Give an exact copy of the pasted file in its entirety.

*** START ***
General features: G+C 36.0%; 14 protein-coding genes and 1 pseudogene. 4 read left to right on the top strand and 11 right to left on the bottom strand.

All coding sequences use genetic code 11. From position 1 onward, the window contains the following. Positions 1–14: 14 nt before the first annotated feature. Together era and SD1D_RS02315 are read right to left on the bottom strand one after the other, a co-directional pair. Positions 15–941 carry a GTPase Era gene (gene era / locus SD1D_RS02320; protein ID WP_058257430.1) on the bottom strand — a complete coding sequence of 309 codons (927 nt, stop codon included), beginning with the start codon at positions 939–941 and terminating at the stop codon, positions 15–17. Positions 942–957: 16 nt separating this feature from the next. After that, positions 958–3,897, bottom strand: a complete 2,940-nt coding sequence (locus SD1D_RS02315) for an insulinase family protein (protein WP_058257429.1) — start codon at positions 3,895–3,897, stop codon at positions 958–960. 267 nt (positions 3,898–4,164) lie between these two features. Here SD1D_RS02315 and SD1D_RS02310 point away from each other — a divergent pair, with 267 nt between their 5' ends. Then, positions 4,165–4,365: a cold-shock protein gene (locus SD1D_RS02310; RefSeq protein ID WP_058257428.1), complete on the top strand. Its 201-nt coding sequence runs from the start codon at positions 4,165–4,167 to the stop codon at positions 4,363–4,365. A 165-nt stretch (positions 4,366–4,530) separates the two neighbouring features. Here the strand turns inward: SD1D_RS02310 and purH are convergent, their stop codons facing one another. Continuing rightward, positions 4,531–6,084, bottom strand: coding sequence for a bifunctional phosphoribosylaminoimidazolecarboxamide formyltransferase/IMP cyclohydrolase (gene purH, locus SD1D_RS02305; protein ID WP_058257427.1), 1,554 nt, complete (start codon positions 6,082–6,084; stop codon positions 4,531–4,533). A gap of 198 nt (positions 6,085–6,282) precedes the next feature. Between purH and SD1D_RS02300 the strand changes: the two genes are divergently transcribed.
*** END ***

General features: G+C 36.0%; 14 protein-coding genes and 1 pseudogene. 4 read left to right on the top strand and 11 right to left on the bottom strand.

All coding sequences use genetic code 11. From position 1 onward, the window contains the following. Positions 1–14: 14 nt before the first annotated feature. Together era and SD1D_RS02315 are read right to left on the bottom strand one after the other, a co-directional pair. Positions 15–941 carry a GTPase Era gene (gene era / locus SD1D_RS02320; protein ID WP_058257430.1) on the bottom strand — a complete coding sequence of 309 codons (927 nt, stop codon included), beginning with the start codon at positions 939–941 and terminating at the stop codon, positions 15–17. Positions 942–957: 16 nt separating this feature from the next. After that, positions 958–3,897, bottom strand: a complete 2,940-nt coding sequence (locus SD1D_RS02315) for an insulinase family protein (protein WP_058257429.1) — start codon at positions 3,895–3,897, stop codon at positions 958–960. 267 nt (positions 3,898–4,164) lie between these two features. Here SD1D_RS02315 and SD1D_RS02310 point away from each other — a divergent pair, with 267 nt between their 5' ends. Then, positions 4,165–4,365: a cold-shock protein gene (locus SD1D_RS02310; RefSeq protein ID WP_058257428.1), complete on the top strand. Its 201-nt coding sequence runs from the start codon at positions 4,165–4,167 to the stop codon at positions 4,363–4,365. A 165-nt stretch (positions 4,366–4,530) separates the two neighbouring features. Here the strand turns inward: SD1D_RS02310 and purH are convergent, their stop codons facing one another. Continuing rightward, positions 4,531–6,084, bottom strand: coding sequence for a bifunctional phosphoribosylaminoimidazolecarboxamide formyltransferase/IMP cyclohydrolase (gene purH, locus SD1D_RS02305; protein ID WP_058257427.1), 1,554 nt, complete (start codon positions 6,082–6,084; stop codon positions 4,531–4,533). A gap of 198 nt (positions 6,085–6,282) precedes the next feature. Between purH and SD1D_RS02300 the strand changes: the two genes are divergently transcribed.